UN inspectors reach Syria gas victims despite coming under fire

United Nations (U.N.) vehicles transport a team of U.N. chemical weapons experts to the scene of a poison gas attack outside the Syrian capital last week, in Damascus August 26, 2013. REUTERS/Khaled
Children cry in a refugee camp following the gas attack on Damascus last week. Credit: Reuters

U.N. chemical weapons inspectors in Syria met and took samples from victims of an apparent poison gas attack in a rebel-held suburb of Damascus on Monday after the U.N. team themselves survived a gun attack on their convoy.

A Syrian doctor told Reuters from the town of Mouadamiya that investigators from the United Nations had crossed the frontline from the center of the capital, which remains under the control of President Bashar al-Assad’s forces. The U.N. said the shooting crippled one vehicle but mentioned no injuries.

With Western powers considering military strikes, despite vocal opposition from Assad and his Russian and Iranian allies, any evidence to support rebel claims that government forces fired gas-laden rockets five days ago that killed hundreds of civilians will be a key element in arguments for peace or war.

“I am with the team now,” the doctor who uses the name Abu Karam told Reuters by telephone from rebel-held Mouadamiya.

“We are in the Rawda mosque and they are meeting with the wounded. Our medics and the inspectors are talking to the patients and taking samples from the victims now.”

Another opposition activist said a large crowd was growing of people eager to air their grievances to the U.N. team. There was a plan for the experts also to take samples from corpses.

Syrian state television blamed rebel “terrorists” for the shooting, which briefly halted the convoy but failed to stop the inspectors from crossing the front line. The opposition blamed it on pro-Assad militiamen. Any delay diminishes whatever evidence the experts might recover.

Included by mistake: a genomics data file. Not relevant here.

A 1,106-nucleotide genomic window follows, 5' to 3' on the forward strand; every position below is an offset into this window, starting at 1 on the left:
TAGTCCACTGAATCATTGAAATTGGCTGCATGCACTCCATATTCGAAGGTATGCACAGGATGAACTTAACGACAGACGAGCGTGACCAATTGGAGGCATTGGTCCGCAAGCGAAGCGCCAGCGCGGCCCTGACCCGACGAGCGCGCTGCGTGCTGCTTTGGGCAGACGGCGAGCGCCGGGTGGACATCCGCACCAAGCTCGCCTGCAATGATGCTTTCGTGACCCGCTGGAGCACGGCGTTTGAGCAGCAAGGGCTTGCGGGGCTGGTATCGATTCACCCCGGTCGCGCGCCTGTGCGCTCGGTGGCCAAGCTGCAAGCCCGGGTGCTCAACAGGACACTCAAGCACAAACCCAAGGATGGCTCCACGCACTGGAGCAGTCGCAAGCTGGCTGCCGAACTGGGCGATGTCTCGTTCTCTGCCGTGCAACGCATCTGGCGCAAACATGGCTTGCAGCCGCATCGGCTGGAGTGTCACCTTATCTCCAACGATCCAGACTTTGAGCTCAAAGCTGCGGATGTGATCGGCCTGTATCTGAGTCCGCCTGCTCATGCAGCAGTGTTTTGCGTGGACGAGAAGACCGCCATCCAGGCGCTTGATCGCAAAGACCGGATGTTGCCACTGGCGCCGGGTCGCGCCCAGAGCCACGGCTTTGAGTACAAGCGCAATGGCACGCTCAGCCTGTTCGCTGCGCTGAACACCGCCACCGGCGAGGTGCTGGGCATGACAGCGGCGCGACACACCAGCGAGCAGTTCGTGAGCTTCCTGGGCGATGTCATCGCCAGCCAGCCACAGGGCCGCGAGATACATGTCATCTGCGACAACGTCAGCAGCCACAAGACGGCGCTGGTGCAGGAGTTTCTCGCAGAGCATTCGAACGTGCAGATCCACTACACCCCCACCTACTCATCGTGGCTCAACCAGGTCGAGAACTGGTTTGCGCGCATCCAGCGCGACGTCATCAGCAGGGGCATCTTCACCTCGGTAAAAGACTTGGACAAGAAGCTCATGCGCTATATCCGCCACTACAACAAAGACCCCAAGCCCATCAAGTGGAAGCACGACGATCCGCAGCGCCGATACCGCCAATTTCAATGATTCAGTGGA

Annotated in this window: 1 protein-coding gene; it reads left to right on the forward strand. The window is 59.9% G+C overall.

With speculation mounting that NATO powers might fire cruise missiles to satisfy calls for action to protect Syrian civilians, U.S. Defense Secretary Chuck Hagel said any operation would be coordinated with allies. British Prime Minister David Cameron cut short a holiday to chair a top level security meeting.

“The United States is looking at all options regarding the situation in Syria. We’re working with our allies and the international community,” Hagel told a news conference.

“We are analyzing the intelligence. And we will get the facts. And if there is any action taken, it will be in concert with the international community and within the framework of legal justification.”

Hagel plans discussions with his British and French counterparts, a senior U.S. official said.

The French foreign minister said on Monday that Russian and Chinese vetoes in the U.N. Security Council may make it hard to get a U.N. agreement to satisfy international law. His British counterpart, however, said that should not prevent a response to the worst poison gas attack in 25 years.

Inspectors under fire

The U.N. said in a statement that gunmen shot at the first vehicle in the team’s six-car convoy, damaging it to the point that the team had to stop to find a replacement car.

“The first vehicle of the Chemical Weapons Investigation Team was deliberately shot at multiple times by unidentified snipers in the buffer zone area,” it said. “It has to be stressed again that all sides need to extend their cooperation so that the team can safely carry out their important work.”

Syria agreed on Sunday to let them visit the suspect sites. The United States and its allies say the offer came too late as evidence has probably been destroyed by heavy government shelling of the area since last Wednesday.

The team of chemical weapons experts wearing blue U.N. body armor left a Damascus hotel where they have been based for over a week, accompanied by a car of Syrian security personnel, as well as an ambulance. At least two mortar bombs struck the area of central Damascus on Monday.